Alternatively, to accept that fact and to internalize it so fully as to fall into depression would also mean that I’d spend the last few months of life unable to enjoy the miracles and happiness of life and living.
(This mindset was rather ironic for me, because I had been battling clinical depression for a decade at that point, and there was not much I could do to break my depression. Somehow, diagnosis of a potentially fatal disorder was apparently the key for me.)
No matter what I did or did not do, I will come out of surgery in one way or another (if I even made it to that date without something happening).
I had no control over whether I lived or died, and all I could do was to put my life in the hands of the neurosurgeon and his staff, and until then, to live my days as fully as I could.
Those who stood by me and helped me through every step of the way are still with me now, and I love them and cherish them (even if I am horrible at keeping up with people; memories of everything they had done for me still pop up randomly in my mind, and make me smile).
They brushed off the awkwardness and fear humans innately have towards death and fatality, and walked with me as I inched along a tightrope pulled across a valley of death.
When I laughed and joked, they went along, and allowed me to report to them the sudden fascination I had with flowers blooming amidst cracks of concrete, marveling at the vitality of plants and their will to live against all odds.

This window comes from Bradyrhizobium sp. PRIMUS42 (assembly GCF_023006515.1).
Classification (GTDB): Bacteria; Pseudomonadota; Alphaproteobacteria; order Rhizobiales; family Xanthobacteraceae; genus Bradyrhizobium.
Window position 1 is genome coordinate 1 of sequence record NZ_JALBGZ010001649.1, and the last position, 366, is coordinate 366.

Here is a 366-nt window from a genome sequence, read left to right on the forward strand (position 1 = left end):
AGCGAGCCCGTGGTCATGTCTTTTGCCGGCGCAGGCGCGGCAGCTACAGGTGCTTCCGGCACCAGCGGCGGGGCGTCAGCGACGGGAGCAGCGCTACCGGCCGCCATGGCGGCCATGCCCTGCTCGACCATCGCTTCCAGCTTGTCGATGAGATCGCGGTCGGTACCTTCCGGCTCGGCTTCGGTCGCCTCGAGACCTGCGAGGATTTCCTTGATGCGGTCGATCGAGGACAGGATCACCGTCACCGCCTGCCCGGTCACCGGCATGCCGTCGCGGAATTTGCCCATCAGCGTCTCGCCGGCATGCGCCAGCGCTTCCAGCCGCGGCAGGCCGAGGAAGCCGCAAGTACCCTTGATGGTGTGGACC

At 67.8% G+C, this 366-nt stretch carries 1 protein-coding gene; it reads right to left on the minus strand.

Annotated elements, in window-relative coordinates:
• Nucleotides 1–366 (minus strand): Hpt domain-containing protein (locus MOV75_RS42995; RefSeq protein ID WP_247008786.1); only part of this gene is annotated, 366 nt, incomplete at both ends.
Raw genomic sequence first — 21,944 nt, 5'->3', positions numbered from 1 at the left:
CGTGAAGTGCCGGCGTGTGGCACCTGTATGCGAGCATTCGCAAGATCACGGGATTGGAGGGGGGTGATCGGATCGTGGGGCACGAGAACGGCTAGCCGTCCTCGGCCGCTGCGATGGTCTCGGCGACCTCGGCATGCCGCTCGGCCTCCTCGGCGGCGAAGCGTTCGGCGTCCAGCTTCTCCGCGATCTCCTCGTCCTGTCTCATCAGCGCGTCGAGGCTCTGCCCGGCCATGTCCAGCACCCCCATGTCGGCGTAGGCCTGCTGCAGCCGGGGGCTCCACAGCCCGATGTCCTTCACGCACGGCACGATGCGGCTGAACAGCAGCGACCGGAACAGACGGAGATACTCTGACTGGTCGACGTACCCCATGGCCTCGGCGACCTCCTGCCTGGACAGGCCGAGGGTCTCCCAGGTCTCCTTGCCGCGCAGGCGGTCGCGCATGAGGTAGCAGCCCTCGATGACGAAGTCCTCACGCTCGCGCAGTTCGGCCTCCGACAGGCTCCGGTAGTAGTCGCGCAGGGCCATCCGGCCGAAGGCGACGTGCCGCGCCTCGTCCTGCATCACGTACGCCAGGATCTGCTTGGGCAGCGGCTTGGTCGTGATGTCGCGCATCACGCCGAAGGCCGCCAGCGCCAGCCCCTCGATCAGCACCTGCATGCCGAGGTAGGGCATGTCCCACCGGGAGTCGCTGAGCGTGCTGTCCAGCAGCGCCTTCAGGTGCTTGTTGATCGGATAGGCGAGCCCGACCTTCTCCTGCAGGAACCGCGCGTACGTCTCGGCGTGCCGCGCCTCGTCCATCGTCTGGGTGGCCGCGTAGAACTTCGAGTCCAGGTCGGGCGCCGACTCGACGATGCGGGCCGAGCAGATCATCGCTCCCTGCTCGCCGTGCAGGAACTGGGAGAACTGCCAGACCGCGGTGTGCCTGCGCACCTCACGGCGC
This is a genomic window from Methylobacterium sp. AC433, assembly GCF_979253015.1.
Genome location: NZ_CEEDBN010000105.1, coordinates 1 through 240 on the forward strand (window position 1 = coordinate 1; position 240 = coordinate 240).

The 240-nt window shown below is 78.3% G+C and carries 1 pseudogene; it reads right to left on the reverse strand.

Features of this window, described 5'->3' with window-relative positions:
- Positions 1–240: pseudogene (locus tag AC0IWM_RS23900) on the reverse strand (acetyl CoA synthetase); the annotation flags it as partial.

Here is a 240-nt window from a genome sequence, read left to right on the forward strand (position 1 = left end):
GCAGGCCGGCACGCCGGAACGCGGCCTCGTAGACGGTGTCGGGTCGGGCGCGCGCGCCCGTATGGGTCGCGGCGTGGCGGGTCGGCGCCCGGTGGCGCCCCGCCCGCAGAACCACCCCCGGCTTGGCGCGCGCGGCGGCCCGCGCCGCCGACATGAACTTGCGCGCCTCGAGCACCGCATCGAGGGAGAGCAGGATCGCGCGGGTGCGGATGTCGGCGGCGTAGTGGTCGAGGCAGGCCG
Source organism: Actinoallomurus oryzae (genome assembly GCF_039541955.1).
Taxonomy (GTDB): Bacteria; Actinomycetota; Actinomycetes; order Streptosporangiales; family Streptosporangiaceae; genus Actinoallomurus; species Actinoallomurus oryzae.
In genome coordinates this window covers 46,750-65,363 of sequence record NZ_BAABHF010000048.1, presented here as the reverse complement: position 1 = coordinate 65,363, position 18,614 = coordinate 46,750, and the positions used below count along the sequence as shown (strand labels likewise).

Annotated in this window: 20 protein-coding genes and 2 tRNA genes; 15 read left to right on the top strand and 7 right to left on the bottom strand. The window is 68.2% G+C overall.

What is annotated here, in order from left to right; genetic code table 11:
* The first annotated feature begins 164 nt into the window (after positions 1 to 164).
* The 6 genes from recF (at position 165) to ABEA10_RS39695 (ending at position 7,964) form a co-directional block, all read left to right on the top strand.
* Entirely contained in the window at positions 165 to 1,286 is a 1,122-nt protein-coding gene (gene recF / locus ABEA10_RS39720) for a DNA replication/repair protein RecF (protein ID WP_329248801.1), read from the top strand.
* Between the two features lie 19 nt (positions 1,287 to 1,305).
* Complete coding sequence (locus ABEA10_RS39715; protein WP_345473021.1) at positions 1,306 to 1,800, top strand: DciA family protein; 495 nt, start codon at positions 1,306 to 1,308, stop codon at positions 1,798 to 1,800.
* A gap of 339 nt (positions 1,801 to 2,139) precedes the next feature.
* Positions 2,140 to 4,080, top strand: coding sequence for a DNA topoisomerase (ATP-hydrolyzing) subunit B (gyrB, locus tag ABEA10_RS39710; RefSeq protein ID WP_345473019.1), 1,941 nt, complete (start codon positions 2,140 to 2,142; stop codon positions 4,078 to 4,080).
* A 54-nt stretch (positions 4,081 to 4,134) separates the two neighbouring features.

They understood that the next seizure I have may not be indoors, but on a sidewalk at night, with no one around to find me.
They understood that I had a ticking time bomb in my brain that may rupture at any given moment, given any number of triggers (or perhaps none at all).
They understood that I am here today, but I may not be tomorrow, and at that point, I could be anywhere from my parents’ home, the hospital, or the morgue.
They called the ambulances and explained my diagnoses to the paramedics as I lay seizing on the floor.
They embraced me (even when they had no idea what to say), prayed for me (even when they knew I don’t believe in God), and laughed with me (even when they probably cringed at the crudeness of my self-deprecating humor).
They pretended that everything was going to be all right, and treated me like a peer and a human being, instead of a “dying girl” or “sick girl,” as many tended to suddenly see me.
They made sure I had a ride from my late night classes, but also invited me out to dinners or gatherings, no matter how many times I had to decline. If they felt something was off, they called or messaged me to make sure I was all right.
They allowed me to smile and laugh and pretend to be brave, and for that, I owe my life.
Because without hope, how does one face fatality or life-altering catastrophes? Every day I woke up, thankful that I had, once again, woken up.
That day, I could have a seizure again (ending up in the emergency room for the umpteenth time that year), or that day, I could finally have a stroke (which, naturally, had many many consequences).
That night, I would go to sleep on my own bed, go to sleep on the hospital bed, or be in eternal slumber.
I lived day by day, for tomorrow was not promised, and, for that matter, neither was tonight.
As medications heaped up and conditions worsened, I began to live my life hour to hour, as I did not know how I will be in the next few hours, or if I will even make it to my next class.
For the half year that lapsed between my decision to have craniotomy and when it happened, I could not make myself say out loud to even my closest friends what I thought about often, amidst my laughter, jokes, and smiles: “I may wake up, or I may not. And even if I did, I may not be who I am today.”